- Biden's raw popular vote total (78 million as of today) was the largest in history.
- Biden's popular-vote percentage (50.9 percent as of today) was the highest for a challenger since FDR in 1932.
- Biden won a larger percentage than Trump in 2016, Bush in 2004 or 2000, Clinton in 1996 or 1992, Reagan in 1980, Carter in 1976, Nixon in 1968, Kennedy in 1960, or Truman in 1948.
- Biden was the first challenger to defeat an incumbent since Bill Clinton beat George H.W. Bush in 1992.
- Trump was the first president since Benjamin Harrison in 1892 to lose popular vote twice in successive election cycles.
If, as expected, Biden is certified the winner in Arizona and Georgia, and if President Donald Trump is certified the winner in North Carolina, then Biden’s Electoral College victory will be exactly the same as Trump’s in 2016: They both will have won states totaling 306 electoral votes.
Four years ago, Trump declared this number of electoral votes to be "a massive landslide." We rated that False, noting that 306 electoral votes ranks no better than the bottom quarter of Electoral College showings in American history, and no better than the bottom one-third of the showings since the end of World War II.
This means it would be equally inaccurate to claim that Biden’s win was a "massive landslide" in the electoral college.
However, the more restrained characterization by former President Barack Obama — that Biden’s victory was "decisive" — is well-supported.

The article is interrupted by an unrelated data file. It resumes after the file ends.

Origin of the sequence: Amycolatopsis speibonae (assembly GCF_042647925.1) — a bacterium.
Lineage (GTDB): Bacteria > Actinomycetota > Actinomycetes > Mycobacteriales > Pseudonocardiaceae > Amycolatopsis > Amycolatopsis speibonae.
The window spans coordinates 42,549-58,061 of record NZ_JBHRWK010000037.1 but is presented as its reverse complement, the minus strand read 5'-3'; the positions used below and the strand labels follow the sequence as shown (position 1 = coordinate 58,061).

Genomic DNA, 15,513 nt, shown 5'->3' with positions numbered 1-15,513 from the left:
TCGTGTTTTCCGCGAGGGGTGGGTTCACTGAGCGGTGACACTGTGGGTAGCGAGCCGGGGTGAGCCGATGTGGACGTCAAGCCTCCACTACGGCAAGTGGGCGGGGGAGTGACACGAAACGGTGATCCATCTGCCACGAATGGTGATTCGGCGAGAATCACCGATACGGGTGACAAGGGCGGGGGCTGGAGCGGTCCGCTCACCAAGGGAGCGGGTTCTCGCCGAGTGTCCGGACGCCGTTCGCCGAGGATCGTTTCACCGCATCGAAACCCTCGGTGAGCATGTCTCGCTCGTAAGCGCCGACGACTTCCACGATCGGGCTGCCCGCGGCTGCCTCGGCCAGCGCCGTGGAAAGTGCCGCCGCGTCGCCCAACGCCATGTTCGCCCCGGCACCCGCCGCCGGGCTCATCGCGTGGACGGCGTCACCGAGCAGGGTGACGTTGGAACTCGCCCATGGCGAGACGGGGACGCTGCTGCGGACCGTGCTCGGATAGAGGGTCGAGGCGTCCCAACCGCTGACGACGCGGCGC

Biden’s electoral vote total, like Trump’s, "was on the low side," said John J. Pitney Jr., a Claremont McKenna College political scientist. "The big difference, of course, is that Trump lost the popular vote. Biden is winning a majority of the popular vote, and by a healthy margin."
Biden’s achievement is especially notable since it occurred during a period known for high partisan polarization, experts say.
As of Nov. 13, Biden was leading in the popular vote tally by 5.37 million votes, according to the Cook Political Report's 2020 National Popular Vote Tracker. This number will probably expand, since late-counted votes in such solidly blue states as California and New York are expected to bolster Biden’s count more than Trump’s.
Alan Abramowitz, an Emory University political scientist, said Biden’s national popular vote edge could eventually reach 7 million votes.
Even before any of these late-counted votes are added to his tally, Biden has amassed a wider popular vote margin than any candidate since 1996 except for Obama in 2008, who won by more than 9.5 million votes.